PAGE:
I have read a little about peoples opinions of Hi-Point 9mm composite pistols. Some like them, some don't, and some don't know. I bought two of them and so far I like them. What I am addressing in this web page is how I went about cleaning my pistol. There are some things you can do and some things you can't do when cleaing a hi-point pistol. I have some pictures that might make it easier for anyone who wants to make sure their weapon is as well maintained as posible.
As a diclaimer I am not a gunsmith nor do I work for or get paid by Hi-Point. The advice I am giving is on a try it at your own risk level. I am very mechanically inclined with over 20 years of experience in taking apart and successfully reassembling a host of mechanical things.
To start out with I urge anyone who has purchased a Hi-Point weapon to find a suitable legal place to practice with it. I live in a large metro area so I have gone to a local firing range. Until you put at least a 100 rounds through your pistol you will probably not need to worry about cleaning it. While transporting my pistol to and from the firing range I try to comply with Ohio's gun control laws. My weapon is unloaded and trigger locked with a combination lock, a safty plug is in the breech, and the case is also locked with a combination lock.
Here is a picture of my pistol case.
Here is a picture of my pistol showing the trigger lock and combination lock.
Here is a picture of my pistol showing the tab of the breech plug.
Here is a picture of my pistol showing the magazine removed. Note the wooden mallet that I use to help remove the slide retaining pin.
Here is a picture of my pistol showing the slide removed.
Removal of the slide is briefly described in the literature that comes with the pistol. I used a small wooden block to help support the body of the pistol. I have also found that the recommended 1/8 inch punch is a little to big to easily drive the slide retainer pin out. I use the next smaller size which is a 3/32 inch punch. When I pull the slide back to engage the safty to lock the pistol open I noted that the notch in the slide did not completly clear the slide retainer pin hole. In order to keep the slide back just a bit more I put the tag end of the breech safty plug between the safty lever and the notch in the slide. This allows just enough more rearward positioning of the slide so the slide retainer pin hole is not partially blocked by the slide. This little tip keeps you from fighting with lining the punch up and allows the pin to be easily tapped out of the body of the pistol. Once the slide retainer pin is removed you can raise the rear of the slide which pulls the slide retainer out of the frame of the pistol. Once the slide retainer is clear of the pistol frame the slide can be moved forward.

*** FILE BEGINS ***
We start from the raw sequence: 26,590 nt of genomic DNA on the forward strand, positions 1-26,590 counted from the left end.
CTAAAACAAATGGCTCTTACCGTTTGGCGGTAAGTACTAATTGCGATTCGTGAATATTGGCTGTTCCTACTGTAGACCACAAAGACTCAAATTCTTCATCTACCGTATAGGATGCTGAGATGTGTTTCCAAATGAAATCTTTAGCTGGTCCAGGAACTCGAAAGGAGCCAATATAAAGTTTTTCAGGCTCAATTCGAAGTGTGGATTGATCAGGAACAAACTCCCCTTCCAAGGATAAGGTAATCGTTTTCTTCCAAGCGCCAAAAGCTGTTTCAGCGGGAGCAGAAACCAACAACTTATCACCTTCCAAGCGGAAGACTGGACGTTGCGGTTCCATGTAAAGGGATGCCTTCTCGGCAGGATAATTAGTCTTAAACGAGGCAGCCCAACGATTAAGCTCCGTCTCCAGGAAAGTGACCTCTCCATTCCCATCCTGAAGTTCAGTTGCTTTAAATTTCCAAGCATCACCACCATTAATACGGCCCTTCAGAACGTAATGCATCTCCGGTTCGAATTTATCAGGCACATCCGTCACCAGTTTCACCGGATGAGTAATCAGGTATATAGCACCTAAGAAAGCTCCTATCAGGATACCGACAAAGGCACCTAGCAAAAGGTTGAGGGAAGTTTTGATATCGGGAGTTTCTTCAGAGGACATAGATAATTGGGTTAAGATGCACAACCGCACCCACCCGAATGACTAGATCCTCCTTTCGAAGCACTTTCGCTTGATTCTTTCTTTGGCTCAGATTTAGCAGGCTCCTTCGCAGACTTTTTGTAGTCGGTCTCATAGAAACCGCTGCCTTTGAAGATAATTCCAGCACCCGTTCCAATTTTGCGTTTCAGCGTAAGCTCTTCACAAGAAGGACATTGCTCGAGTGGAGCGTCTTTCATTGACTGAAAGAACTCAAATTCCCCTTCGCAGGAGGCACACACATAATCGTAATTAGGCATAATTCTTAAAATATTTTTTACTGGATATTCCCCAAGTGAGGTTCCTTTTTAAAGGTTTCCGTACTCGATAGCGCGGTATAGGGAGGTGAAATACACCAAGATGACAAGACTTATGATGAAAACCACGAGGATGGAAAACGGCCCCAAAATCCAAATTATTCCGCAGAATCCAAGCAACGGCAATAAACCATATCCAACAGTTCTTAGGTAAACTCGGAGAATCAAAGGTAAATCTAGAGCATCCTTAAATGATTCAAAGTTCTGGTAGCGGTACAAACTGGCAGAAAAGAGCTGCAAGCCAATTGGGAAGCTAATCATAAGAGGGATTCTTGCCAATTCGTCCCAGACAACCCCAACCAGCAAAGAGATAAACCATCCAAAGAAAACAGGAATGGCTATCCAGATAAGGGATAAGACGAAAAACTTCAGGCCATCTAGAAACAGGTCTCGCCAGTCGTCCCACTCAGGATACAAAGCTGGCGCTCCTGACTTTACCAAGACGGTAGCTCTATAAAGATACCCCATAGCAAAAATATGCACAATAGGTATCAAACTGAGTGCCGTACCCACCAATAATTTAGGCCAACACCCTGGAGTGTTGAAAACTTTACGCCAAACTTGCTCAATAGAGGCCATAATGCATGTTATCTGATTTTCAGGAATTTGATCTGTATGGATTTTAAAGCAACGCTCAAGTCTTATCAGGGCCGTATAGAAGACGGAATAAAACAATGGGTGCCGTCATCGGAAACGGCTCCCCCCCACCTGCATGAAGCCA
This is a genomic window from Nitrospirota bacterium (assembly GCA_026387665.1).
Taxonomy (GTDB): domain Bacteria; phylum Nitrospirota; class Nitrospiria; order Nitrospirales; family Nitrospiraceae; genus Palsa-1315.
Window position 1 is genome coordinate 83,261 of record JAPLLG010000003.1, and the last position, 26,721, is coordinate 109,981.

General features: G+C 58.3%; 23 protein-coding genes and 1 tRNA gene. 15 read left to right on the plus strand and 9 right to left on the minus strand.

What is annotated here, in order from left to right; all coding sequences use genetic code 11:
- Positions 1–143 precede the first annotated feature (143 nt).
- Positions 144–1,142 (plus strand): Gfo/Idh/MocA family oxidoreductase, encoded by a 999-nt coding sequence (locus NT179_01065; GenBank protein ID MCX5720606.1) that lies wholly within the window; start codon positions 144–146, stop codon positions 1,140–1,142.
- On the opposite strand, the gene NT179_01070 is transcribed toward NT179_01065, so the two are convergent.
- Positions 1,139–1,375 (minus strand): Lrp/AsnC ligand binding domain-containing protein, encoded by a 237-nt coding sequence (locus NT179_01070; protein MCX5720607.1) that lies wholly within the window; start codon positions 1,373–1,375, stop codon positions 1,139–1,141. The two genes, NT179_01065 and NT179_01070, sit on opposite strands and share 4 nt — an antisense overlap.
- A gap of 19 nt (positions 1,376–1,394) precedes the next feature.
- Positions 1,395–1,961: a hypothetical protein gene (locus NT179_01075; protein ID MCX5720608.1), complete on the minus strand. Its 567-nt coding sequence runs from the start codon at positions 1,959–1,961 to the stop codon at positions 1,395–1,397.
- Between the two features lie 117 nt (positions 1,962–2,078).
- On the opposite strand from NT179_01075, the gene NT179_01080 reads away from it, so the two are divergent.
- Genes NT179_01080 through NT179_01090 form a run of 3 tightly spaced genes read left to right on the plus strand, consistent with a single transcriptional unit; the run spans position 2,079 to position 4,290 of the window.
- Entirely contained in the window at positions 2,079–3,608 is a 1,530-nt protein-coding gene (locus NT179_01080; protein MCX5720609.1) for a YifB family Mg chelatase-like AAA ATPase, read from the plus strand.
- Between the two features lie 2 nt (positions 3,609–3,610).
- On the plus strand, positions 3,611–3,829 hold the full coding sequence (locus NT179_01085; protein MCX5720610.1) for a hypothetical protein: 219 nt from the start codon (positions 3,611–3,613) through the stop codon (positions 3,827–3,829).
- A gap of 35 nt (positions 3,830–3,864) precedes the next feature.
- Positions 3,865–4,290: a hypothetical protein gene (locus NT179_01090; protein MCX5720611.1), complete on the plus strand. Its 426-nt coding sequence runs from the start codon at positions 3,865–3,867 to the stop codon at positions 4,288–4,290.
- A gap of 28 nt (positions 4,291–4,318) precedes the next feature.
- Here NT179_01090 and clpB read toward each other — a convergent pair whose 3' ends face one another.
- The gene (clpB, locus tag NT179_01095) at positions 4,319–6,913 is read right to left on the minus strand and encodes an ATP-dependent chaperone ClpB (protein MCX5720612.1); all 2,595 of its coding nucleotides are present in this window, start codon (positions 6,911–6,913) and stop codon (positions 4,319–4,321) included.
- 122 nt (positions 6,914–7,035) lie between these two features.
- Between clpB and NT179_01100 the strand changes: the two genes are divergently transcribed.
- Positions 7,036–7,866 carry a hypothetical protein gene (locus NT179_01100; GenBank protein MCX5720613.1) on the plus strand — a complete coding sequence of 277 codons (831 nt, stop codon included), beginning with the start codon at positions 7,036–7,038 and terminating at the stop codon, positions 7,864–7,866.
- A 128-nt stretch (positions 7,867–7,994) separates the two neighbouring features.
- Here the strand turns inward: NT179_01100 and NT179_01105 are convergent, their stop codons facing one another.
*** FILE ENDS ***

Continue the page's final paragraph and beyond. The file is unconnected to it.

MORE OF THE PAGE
Two things to watch out for. Their is a large spring that normally pulls the slide forward. This is the recoil spring which is located beneath the pistol barrel between the barrel and the forward part of the frame. This spring may or may not fall out depending on how you are holding the pistol when the slide is brought forward. The only secret is to know that the end of the spring with the plastic recoil spring guide rod in it goes towards the front.
The second thing to watch out for is the firing pin spring, firing pin spring cup/collar, firing pin, and the slide retainer. These all fit in a machined hole in the slide. They can and will fall out of the back of the slide if the back is pointed down. I remove them and clean them anyway but it is a good idea to keep track of the parts so you know how to put them back together. One thing I have noted on my particular pistol is that my pistol does not have a firing pin sping cup. My firing pin assembly has the firing pin, a firing pin spring, and plastic collar that fits over the spring. My guess is that Hi-Point made a design change and did not include this in the drawing of their pistol.
The first time I took my pistol apart I took the left and right grips off. This is not needed if you just wish to clean the pistol barrel from the breech end. The grips hold a number of levers in place and removing them could get you into trouble unless you carefully note where all the levers and springs are.